Internet Committee Opens Doors with Internet and Jurisdiction Policy Network

Published: June 9, 2021

INTA’s Internet Committee has an ongoing mission to engage with Internet governance policy influencers on a global level beyond the Internet Corporation for Assigned Names and Numbers (ICANN). In an important step toward that mission, Committee members met for the first time recently with Bertrand De La Chappelle and Elizabeth Behsudi, executive director and director respectively, of the Internet & Jurisdiction Policy Network (I&JPN).

Much of the discussion focused on DNS (domain name system) Abuse, which is at the center of a debate on how the domain industry should respond to intellectual property (IP) infringement.

The I&JPN is a stakeholder body representing more than 400 entities from 70 countries and six broad stakeholder groups, including states, technical operators, academia, Internet companies, civil society, and international organizations. Since its creation in 2012, the group has grown rapidly and now has the support of the Organisation for Economic Co-operation and Development; the UN Educational, Scientific, and Cultural Organisation; the Council of Europe; the European Commission; and ICANN.

The meeting, which took place on May 5, during INTA’s 2021 Leadership Meeting, opened the door to further engagement around crucial cross-jurisdictional issues in the Internet policymaking space not normally discussed at ICANN.

Mr. De La Chappelle and Ms. Behsudi gave a thorough presentation on the contents of two toolkits the I&JPN released this year: DNS Abuse and Cross-Border Access to E-Evidence. They answered questions, particularly on DNS Abuse, a subject the Committee has been exploring this term.

“It was a pleasure to present the work of the Internet & Jurisdiction Policy Network and particularly its recently released I&JPN Toolkits on Cross-Border Access to Electronic Evidence and DNS Level Action to Address Abuses,” said Mr. De La Chappelle. “The meeting enabled a rich discussion on two concrete cross-border legal challenges: how they impact the business community and how they can be addressed collaboratively.”

The issue of DNS Abuse has become controversial as there is no single, agreed-upon definition. It can include phishing, spoofing, piracy, spam, malware, trademark infringement, counterfeiting, botnet attacks, and/or abusing the trust users place in websites, as well as brands and companies online. Documents and initiatives inside and outside of ICANN have sought to define it, including ICANN Specification 11 of the Registry Agreement, the voluntary DNS Abuse Framework, ICANN’s Business Constituency, and the recently launched DNS Abuse Institute. Additionally, the EU Commission has requested a study on how to define DNS Abuse, with a final report due in July.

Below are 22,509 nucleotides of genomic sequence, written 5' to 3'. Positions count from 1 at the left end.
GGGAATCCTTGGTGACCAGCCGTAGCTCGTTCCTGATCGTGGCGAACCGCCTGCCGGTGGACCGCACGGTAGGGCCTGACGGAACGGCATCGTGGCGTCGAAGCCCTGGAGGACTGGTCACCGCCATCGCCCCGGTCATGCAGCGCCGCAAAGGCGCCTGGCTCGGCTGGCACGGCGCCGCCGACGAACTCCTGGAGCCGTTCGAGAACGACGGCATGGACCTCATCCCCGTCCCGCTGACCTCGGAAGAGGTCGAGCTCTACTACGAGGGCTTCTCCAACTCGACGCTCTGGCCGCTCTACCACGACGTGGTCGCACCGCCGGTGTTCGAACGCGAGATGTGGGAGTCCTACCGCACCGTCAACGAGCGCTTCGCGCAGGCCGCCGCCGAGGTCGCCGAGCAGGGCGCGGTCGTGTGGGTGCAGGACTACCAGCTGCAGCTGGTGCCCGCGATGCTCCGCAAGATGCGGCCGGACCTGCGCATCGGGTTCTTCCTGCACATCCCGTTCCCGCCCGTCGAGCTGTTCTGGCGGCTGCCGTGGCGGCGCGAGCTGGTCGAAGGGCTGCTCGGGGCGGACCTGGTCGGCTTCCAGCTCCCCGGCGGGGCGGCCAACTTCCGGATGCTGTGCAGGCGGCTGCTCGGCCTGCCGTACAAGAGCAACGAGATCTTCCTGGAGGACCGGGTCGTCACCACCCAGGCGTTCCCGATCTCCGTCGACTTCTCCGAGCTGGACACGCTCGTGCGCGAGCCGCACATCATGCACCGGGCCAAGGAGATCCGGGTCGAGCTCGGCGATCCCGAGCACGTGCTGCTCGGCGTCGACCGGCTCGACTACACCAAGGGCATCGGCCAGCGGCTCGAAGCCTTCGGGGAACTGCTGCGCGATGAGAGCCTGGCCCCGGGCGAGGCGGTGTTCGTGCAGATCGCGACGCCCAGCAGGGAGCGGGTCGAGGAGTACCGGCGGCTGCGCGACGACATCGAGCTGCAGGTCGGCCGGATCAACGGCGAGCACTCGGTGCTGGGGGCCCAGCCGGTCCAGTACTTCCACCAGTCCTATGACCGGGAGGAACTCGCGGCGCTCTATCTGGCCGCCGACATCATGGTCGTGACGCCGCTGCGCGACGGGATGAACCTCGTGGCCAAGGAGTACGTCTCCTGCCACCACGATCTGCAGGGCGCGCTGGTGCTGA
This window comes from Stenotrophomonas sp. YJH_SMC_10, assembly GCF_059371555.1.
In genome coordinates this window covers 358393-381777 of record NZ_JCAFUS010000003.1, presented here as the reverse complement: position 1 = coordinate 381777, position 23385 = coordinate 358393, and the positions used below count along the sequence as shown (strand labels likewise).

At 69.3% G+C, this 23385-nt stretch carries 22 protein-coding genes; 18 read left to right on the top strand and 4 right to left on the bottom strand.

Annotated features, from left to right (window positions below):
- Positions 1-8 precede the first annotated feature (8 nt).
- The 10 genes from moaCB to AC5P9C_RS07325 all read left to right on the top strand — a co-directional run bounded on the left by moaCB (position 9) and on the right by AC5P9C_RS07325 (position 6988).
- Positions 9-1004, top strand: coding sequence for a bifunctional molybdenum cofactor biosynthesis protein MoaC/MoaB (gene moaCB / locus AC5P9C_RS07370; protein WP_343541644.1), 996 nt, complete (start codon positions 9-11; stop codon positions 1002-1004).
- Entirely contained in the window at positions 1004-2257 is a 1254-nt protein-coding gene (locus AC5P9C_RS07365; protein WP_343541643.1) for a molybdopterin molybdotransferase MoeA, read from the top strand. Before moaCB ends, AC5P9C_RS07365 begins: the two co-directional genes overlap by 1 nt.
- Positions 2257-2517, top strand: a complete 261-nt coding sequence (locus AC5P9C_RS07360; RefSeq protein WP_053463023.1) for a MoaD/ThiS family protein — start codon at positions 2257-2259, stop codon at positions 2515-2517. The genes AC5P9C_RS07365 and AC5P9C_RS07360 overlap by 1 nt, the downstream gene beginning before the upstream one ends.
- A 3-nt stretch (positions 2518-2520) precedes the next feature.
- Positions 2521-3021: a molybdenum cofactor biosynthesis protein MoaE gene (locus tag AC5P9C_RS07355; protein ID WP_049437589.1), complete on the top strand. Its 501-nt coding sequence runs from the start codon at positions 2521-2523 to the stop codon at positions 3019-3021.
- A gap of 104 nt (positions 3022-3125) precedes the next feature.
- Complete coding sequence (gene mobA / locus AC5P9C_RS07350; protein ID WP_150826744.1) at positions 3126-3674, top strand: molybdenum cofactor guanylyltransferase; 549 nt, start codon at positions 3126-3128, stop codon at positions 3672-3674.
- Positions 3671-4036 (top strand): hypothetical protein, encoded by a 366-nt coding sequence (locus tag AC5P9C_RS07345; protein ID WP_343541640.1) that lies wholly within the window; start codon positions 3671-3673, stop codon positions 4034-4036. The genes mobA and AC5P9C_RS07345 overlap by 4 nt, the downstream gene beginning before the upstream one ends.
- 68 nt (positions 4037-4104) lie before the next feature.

I&JPN supports the definition of DNS Abuse as “botnets, malware, phishing, pharming, and spam” (the latter when used to deliver the other four) which has been widely adopted by domain registrars and registries. Brand owners support a broader definition that includes IP infringement. When asked about this controversy, Mr. De LaChapelle responded that there is a need for a clear line so that the work can move forward.

Brand owners are stymied by the refusal of registrars and registries to disclose domain name registration data for requests based on legitimate purposes. Registrars and registries are frustrated by what they perceive as overreaching by brand owners that request disclosure of personal data and domain name suspensions without a court order. Registrars and registries consider domain name suspension an option of last resort, not first response. In the meantime, malicious actors will likely continue to proliferate and exploit the gaps in security and trust.

Internet Committee Public Policy Subcommittee Chair Statton Hammock noted that I&JPN’s toolkit on best practices for domain name registries, registrars, and other Internet infrastructure providers aligns closely with the best practices and policy positions advocated by INTA’s Internet Committee in recent months.

“Real progress toward mitigating trademark infringement and reducing the online distribution of counterfeit goods and pirated content can only happen as a result of aligned and determined efforts from multiple policy organizations and industry groups,” said Mr. Hammock. “Making INTA Internet Committee members aware of IJ&PN’s efforts and the efforts of other like-minded organizations is important for our overall advocacy efforts to address online trust and safety.”

Although every effort has been made to verify the accuracy of this article, readers are urged to check independently on matters of specific concern or interest. 

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